Code of business ethics for principal executive officer and senior financial officers
This Code of Business Ethics ("the Code") is adopted in accordance with rules implemented by the Securities and Exchange Commission (the "SEC") pursuant to Section 406 of the Sarbanes-Oxley Act of 2002. The Code is applicable to the principal executive officer, the principal financial officer and comptroller or principal accounting officer or persons performing similar functions (collectively, the"Officers") for the Delaware Investments Family of Funds, and the Optimum Fund Trust (the "Funds").
The purpose of the Code is provide written standards that are reasonably designed to deter wrongdoing and to promote:
honest and ethical conduct, including the ethical handling of actual or apparent conflicts of interest between personal and professional relationships;
full, fair, accurate, timely, and understandable disclosure in reports and documents that the Funds file with, or submit to, the SEC and in other public communications made by the Funds;
compliance with applicable governmental laws, rules, and regulations;
the prompt internal reporting of violations of the Code; and
accountability for adherence to the Code.
Only by conducting business in accordance with the highest ethical, legal and moral standards can the Funds achieve their goals. Since corporate behavior begins with individual behavior by Officers, we have adopted the Code so that Officers may know the individual ethical, legal and moral standards expected of them by the Funds. All activities of Officers should be guided by and adhere to these standards.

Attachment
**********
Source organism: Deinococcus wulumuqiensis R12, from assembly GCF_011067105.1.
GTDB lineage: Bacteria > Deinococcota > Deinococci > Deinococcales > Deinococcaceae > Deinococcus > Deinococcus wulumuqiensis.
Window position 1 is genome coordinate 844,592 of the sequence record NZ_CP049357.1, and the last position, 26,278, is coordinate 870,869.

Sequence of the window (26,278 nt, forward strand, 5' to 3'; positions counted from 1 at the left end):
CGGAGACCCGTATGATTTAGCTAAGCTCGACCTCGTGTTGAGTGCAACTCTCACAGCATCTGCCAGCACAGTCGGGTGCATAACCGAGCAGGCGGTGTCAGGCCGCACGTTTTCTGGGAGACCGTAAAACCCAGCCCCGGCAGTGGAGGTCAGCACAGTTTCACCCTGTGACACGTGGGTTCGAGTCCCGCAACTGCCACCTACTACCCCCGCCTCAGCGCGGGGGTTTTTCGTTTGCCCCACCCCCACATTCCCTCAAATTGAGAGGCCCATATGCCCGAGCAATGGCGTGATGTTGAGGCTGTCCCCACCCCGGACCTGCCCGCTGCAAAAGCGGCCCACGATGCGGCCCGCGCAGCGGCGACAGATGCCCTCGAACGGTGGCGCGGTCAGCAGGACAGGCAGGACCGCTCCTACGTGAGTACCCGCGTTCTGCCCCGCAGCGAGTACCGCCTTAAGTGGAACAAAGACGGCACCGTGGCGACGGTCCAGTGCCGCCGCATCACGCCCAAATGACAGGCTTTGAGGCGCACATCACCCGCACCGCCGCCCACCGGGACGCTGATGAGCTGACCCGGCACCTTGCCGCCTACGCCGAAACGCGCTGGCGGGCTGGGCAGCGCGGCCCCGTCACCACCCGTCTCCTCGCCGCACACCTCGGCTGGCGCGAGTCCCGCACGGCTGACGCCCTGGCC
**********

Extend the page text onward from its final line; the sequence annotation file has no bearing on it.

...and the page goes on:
We urge each Officer, no matter how long or how short a time he or she may have been affiliated with the Funds, to study this Code and to review it periodically. Abiding by its letter and its spirit is important to each Officer's personal success and to the collective success of the Funds.
Honest and ethical conduct; conflicts of interest
The success of the Funds depends on the public's confidence in the integrity and professionalism of their Officers. Each Officer owes a duty to the Funds to act with integrity. Integrity requires, among other things, being honest and candid. Deceit and subordination of principle are inconsistent with integrity.
To reinforce the confidence of the investing public, Officers must avoid situations that might interfere with making decisions in the best interest of the Funds. In business, a conflict of interest is generally defined as a single person or entity having two or more interests which are inconsistent. Officers should avoid placing the Funds or themselves in a position that gives rise to a conflict of interest. A conflict of interest may occur when you allow any interests, activity or influence outside of the Funds to:
influence your judgment when acting on behalf of the Funds;
cause you to compete against the Funds in any business activity; or
harm or impair the Funds' reputation.
Each Officer is expected to:
avoid conflicts of interest wherever possible;
handle any actual or apparent conflict of interest ethically;
not use his or her personal influence or personal relationships to influence investment decisions or financial reporting by a Fund whereby the Officer would benefit personally to the detriment of the Fund;
not cause a Fund to take action, or fail to take action, for the personal benefit of the Officer rather than the benefit of the Fund;
not use knowledge of portfolio transactions made or contemplated for a Fund to profit, or cause others to profit, by the market effect of such transactions; and